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This was after a day of workshops. I was really tired and intended to take a nap, but then Susanna started playing “Pelican Reel” and I had to pick up my fiddle to learn it.

As you can tell from the pictures, we were making music last week… in community.

I heard Susanna’s instructor, Gordon Stobbe, comment, “The fiddle is a social instrument… you don’t play it alone in your basement to get better. It comes alive with other instruments.” And after a week of playing with other people, I think he’s right. In four days we learned more tunes and technique than months of weekly lessons/practise.

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Susanna’s class. They had Gordon Stobbe all to themselves for the week!

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Susanna, at age six, was the second youngest camper, but she wasn’t in the beginners class. In her place, was a seventy-four-year-old man who wanted to learn how to play the violin. When I congratulated him on taking the initiative to come to camp, he grinned and said, “Aw, I shoulda’ started thirty years ago.”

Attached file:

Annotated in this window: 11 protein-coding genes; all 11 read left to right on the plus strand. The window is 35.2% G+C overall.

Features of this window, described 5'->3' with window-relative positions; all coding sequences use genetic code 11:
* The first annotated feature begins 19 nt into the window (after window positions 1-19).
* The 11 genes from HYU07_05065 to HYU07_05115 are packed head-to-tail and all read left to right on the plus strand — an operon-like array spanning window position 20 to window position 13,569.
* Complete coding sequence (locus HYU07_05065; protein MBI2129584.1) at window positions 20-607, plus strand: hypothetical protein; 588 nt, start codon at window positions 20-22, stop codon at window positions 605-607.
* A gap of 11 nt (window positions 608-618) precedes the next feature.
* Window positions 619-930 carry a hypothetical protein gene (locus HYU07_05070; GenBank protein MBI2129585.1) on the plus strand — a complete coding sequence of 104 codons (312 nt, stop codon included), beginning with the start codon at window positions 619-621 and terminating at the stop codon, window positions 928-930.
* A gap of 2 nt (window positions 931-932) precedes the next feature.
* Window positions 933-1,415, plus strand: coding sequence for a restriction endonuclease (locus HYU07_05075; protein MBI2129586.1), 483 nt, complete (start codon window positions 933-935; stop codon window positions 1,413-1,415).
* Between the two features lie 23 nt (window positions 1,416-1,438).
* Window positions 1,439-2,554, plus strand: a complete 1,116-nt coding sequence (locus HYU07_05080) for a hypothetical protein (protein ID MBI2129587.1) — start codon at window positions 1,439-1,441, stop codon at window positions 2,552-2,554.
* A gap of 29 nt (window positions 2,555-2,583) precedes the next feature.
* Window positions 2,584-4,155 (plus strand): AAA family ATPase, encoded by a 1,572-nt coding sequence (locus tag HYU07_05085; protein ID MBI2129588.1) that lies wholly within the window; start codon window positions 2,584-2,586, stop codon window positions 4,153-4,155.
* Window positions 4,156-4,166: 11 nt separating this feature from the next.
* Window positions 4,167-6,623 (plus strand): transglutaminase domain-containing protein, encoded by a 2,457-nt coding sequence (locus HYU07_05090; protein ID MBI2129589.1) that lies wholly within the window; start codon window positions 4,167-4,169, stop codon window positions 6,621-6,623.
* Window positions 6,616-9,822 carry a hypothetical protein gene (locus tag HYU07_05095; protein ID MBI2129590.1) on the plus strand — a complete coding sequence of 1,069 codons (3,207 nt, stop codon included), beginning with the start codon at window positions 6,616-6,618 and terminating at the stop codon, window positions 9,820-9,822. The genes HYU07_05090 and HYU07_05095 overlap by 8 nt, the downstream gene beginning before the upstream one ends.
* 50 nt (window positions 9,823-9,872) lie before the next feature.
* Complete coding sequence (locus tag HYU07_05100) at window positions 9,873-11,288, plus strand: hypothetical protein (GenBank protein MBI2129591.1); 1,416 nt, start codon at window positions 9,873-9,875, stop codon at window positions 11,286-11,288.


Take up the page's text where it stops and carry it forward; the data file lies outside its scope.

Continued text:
“But you’re here now,” I reminded him. “I hope I remember you when I’m seventy-four and think it’s too late to learn something new.”

Most evenings there were square dances and also old-time dances. There’s something about do-si-doing with teenagers and octogenarians that makes the world seem like a better place.

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My mom came along for part of the week. She didn’t take any classes but joined in on the dancing, food, and concerts.

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… she also joined us in our cozy tent.

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Street signs around town are named after popular fiddle tunes.

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one of the workshop venues: an old orthodox church

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playing inside the church

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Saying goodbye to new friends…

One of the best resources for tapping into growth and transformation is all around us: the people we connect with. They can reduce our energy consumption, turn us into readers and make our fiddles sing!

Wishing you great connections today,

Tricia